If You Don’t Have Anything Nice To Say….You Probably Shouldn’t Post It!

Posted on: August 22nd, 2018

By: Shaun DaughertySamantha Skolnick

Mothers all over the world have admonished their children: “if you don’t have anything nice to say, don’t say anything at all.”  It may lose something when translated into some obscure dialects, but the sentiment was still there.  Now that we live in the age of technology, it appears that the old saying could use a facelift.  “If you don’t have anything nice to say, you should not type it anywhere on the internet.”  That is especially true if you are criticizing doctors and hospitals.

A wave of litigation has been emerging involving doctors and hospitals, but in these instances, they are not the targets, they are the plaintiffs.  Doctors and hospitals are starting to sue their patients for negative reviews on social media. The most recent example earned itself an article in USA Today where retired Colonel David Antoon had to pay $100 to settle felony charges for emailing his surgeon articles that the doctor found threatening as well as posting a list on Yelp of the surgeries the urologist had scheduled for the same time as his own.  Antoon alleged that his surgery left him incontinent and impotent and he had tried to appeal to the court of public opinion.

In other news, a Cleveland physician sued a former patient for defamation after the negative internet reviews of her doctor reached the level of deliberately false and defamatory statements. The case may be headed to trial in August. Close by, a Michigan hospital sued three relatives for Facebook posts and picketing which amounted to defamation, tortious interference and invasion of privacy. The family claimed that the hospital had mistreated their deceased grandmother.

We live in a country that ensures freedom of speech, and that right is exercised more than ever with the advent of social media and an ever-growing audience of participants.  However, there can be consequences if the speech is inaccurate or defamatory in nature.  While some attorneys, like Steve Hyman, cite the law in stating that “[t]ruth is an absolute defense. If you do that and don’t make a broader conclusion that they’re running a scam factory then you can write a truthful review that ‘I had a bad time with this doctor.’”  Other commentators, like Evan Mascagni from the Public Participation Project, tout avoiding broad generalizations, “If you’re going to make a factual assertion, be able to back that up and prove that fact.” That is defense against defamation claims 101.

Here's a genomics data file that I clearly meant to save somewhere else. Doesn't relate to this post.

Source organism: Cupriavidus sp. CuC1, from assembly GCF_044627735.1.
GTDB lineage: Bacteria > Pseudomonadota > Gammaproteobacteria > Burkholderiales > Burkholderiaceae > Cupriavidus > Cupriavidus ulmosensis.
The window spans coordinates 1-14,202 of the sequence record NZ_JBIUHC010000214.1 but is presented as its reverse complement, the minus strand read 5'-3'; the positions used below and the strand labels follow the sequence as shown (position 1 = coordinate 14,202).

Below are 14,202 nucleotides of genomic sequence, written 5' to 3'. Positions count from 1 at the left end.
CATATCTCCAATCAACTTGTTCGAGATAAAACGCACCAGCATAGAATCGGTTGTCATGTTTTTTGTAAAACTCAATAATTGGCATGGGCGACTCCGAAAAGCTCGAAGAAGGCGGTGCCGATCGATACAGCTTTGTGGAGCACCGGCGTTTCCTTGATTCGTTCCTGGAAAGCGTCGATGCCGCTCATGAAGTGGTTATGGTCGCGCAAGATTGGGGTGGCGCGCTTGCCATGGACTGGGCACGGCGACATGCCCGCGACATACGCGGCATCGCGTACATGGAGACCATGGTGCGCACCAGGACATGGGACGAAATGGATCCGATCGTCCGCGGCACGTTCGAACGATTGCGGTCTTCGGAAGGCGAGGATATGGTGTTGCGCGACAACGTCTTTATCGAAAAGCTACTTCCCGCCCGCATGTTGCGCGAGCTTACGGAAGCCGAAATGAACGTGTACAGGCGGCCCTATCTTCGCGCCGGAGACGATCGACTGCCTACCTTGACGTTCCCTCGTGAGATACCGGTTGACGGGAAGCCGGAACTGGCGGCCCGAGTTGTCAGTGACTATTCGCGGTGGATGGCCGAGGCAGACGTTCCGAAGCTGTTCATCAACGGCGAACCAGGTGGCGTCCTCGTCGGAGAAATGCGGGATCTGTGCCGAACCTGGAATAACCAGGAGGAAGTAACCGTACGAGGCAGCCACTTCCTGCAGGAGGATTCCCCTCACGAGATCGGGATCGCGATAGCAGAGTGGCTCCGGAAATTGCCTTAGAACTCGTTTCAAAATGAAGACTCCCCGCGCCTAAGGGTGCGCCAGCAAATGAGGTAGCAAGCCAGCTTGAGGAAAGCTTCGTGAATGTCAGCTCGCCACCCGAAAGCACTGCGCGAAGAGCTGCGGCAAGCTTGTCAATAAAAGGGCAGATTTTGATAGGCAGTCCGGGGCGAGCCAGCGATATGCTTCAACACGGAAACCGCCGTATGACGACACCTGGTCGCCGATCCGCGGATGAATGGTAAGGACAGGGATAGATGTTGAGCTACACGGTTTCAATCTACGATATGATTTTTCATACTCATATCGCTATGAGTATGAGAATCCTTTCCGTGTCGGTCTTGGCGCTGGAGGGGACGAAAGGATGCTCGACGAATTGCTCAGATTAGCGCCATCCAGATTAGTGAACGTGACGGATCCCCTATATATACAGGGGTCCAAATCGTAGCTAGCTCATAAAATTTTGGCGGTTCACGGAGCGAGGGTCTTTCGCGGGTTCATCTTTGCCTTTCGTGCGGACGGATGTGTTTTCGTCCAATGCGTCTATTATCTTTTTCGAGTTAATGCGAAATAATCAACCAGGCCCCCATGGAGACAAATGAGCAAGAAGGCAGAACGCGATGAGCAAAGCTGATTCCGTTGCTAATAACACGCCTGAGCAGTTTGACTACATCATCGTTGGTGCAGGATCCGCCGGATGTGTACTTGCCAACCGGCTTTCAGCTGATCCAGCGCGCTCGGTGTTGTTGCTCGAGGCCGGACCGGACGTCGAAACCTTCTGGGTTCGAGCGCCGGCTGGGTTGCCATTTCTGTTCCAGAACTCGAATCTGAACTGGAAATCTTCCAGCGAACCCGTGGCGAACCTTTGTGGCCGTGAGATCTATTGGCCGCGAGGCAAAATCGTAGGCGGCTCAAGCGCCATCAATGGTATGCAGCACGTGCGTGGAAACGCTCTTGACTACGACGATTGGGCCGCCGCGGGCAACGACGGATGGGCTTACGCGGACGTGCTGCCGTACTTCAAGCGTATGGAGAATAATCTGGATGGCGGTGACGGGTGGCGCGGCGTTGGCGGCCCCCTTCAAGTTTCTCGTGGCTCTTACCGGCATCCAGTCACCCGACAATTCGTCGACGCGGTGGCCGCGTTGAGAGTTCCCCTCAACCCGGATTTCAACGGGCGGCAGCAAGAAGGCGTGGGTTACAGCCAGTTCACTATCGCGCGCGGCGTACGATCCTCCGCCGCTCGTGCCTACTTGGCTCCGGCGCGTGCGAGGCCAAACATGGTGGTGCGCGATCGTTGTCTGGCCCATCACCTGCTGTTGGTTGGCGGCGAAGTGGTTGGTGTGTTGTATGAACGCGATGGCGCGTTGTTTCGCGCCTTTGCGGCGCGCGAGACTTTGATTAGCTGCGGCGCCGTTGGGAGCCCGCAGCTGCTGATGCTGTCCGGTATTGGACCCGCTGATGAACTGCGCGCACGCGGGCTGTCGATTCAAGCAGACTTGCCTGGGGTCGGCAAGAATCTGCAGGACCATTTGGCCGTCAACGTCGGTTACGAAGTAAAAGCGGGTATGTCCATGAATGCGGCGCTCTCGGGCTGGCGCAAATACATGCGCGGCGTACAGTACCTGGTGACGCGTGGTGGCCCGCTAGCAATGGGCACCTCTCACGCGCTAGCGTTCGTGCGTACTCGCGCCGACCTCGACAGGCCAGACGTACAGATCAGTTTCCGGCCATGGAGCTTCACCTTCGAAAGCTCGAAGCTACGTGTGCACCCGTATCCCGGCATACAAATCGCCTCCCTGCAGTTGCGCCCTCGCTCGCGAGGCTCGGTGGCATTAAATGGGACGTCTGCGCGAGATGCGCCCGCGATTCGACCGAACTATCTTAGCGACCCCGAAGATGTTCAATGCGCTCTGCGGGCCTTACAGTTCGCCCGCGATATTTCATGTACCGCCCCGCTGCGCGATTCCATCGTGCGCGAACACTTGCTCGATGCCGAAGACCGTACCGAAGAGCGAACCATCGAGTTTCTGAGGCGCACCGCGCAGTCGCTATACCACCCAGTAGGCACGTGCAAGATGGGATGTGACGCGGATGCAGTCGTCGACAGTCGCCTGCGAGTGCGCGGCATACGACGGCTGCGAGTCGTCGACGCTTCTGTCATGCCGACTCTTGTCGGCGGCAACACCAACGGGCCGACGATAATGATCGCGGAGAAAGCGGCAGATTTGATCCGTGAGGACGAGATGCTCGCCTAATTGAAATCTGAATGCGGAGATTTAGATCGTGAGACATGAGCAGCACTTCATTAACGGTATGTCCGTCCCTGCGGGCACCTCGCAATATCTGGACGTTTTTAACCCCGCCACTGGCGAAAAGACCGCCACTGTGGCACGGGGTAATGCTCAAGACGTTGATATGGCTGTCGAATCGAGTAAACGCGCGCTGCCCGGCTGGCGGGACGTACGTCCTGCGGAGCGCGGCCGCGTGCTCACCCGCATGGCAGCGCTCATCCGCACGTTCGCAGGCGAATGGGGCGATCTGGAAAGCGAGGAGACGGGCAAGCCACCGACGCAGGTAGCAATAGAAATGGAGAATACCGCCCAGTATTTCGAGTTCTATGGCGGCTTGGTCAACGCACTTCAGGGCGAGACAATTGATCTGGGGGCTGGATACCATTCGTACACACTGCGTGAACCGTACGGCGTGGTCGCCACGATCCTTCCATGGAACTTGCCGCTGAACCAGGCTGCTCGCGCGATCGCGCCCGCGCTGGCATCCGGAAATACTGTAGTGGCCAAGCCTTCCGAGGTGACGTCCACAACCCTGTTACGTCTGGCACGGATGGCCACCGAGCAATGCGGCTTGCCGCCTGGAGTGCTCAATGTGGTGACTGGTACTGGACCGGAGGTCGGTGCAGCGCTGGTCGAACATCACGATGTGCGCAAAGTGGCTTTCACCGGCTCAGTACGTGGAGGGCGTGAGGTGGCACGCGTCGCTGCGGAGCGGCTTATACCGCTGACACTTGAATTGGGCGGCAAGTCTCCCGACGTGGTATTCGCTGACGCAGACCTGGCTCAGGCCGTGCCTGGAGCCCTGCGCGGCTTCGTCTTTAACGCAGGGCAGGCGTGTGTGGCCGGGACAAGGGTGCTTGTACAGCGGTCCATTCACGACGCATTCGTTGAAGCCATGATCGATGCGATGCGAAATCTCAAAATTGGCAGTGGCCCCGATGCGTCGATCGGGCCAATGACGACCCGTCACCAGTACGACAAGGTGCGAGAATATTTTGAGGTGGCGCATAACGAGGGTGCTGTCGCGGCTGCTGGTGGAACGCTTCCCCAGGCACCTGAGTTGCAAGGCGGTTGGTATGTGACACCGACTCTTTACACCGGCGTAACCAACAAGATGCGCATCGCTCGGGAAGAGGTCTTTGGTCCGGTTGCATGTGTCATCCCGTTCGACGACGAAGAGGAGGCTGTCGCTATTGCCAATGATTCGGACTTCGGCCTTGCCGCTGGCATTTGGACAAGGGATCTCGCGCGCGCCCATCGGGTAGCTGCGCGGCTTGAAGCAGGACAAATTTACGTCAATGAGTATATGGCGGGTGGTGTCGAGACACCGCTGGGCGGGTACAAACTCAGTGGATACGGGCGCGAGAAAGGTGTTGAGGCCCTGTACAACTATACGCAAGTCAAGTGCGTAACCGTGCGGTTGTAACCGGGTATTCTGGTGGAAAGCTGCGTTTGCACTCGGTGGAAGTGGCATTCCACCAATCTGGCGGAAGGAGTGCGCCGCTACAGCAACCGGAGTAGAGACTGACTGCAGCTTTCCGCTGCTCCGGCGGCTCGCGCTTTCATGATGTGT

The world of non-confrontational criticism on social medial makes it easy and tempting to post an emotionally fueled rant.  But beware!  You want to avoid a situation like that of Michelle Levine who has spent nearly $20,000 defending herself against a suit filed by her Gynecologist over defamation, libel, and emotional distress. The 24-hour rule is still a viable alternative to hitting “send” or “post.”  Type it out, let it sit and ruminate for a bit, and then decided if you are going to post the negative comments for the world to see.  Some opinions are worth sharing, or you may decide…. don’t say anything at all.

If you have any questions or would like more information please contact Shaun Daugherty at [email protected] or Samantha Skolnick at [email protected].